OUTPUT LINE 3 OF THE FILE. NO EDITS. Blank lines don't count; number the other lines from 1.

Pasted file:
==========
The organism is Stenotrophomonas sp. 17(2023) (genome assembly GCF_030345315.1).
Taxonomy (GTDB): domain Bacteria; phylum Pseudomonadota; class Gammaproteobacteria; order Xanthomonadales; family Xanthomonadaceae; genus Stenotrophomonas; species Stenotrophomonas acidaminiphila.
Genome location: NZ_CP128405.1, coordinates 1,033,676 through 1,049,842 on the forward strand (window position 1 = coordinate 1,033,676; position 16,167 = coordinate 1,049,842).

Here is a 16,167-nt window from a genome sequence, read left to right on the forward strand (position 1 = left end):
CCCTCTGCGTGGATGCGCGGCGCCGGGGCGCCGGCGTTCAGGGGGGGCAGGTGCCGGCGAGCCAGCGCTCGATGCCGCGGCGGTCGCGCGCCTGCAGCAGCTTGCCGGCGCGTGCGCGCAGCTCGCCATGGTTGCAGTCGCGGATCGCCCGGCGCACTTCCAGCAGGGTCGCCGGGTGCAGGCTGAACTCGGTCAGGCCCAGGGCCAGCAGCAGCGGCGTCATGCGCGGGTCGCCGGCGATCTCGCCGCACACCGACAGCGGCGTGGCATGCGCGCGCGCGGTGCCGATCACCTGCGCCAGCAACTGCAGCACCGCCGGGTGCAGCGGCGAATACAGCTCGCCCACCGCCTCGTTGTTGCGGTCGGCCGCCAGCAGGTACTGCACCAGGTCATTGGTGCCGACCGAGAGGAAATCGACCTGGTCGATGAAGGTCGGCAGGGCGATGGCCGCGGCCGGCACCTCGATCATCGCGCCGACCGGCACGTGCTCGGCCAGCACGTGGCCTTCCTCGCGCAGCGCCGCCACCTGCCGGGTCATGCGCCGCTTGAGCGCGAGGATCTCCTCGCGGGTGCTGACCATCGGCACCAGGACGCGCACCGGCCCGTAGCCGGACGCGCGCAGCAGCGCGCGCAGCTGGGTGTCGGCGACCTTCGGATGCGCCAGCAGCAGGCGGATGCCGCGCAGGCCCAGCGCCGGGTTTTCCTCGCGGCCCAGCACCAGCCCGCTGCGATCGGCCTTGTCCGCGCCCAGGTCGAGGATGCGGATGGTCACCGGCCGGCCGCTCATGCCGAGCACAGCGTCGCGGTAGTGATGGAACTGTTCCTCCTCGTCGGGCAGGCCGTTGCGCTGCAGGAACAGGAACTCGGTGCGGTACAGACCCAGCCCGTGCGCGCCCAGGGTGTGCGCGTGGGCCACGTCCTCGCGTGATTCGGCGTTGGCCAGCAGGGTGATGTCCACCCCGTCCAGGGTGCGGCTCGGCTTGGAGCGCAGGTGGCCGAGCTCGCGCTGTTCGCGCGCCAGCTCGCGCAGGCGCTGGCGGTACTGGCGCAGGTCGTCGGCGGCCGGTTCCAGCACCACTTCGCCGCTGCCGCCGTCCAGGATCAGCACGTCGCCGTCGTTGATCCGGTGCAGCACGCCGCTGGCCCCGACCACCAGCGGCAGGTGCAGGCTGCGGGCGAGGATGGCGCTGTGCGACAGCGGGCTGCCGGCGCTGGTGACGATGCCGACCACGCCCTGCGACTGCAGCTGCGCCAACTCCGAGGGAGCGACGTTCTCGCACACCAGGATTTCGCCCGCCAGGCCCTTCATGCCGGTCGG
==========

Genome location: NZ_CP128405.1, coordinates 1,033,676 through 1,049,842 on the forward strand (window position 1 = coordinate 1,033,676; position 16,167 = coordinate 1,049,842).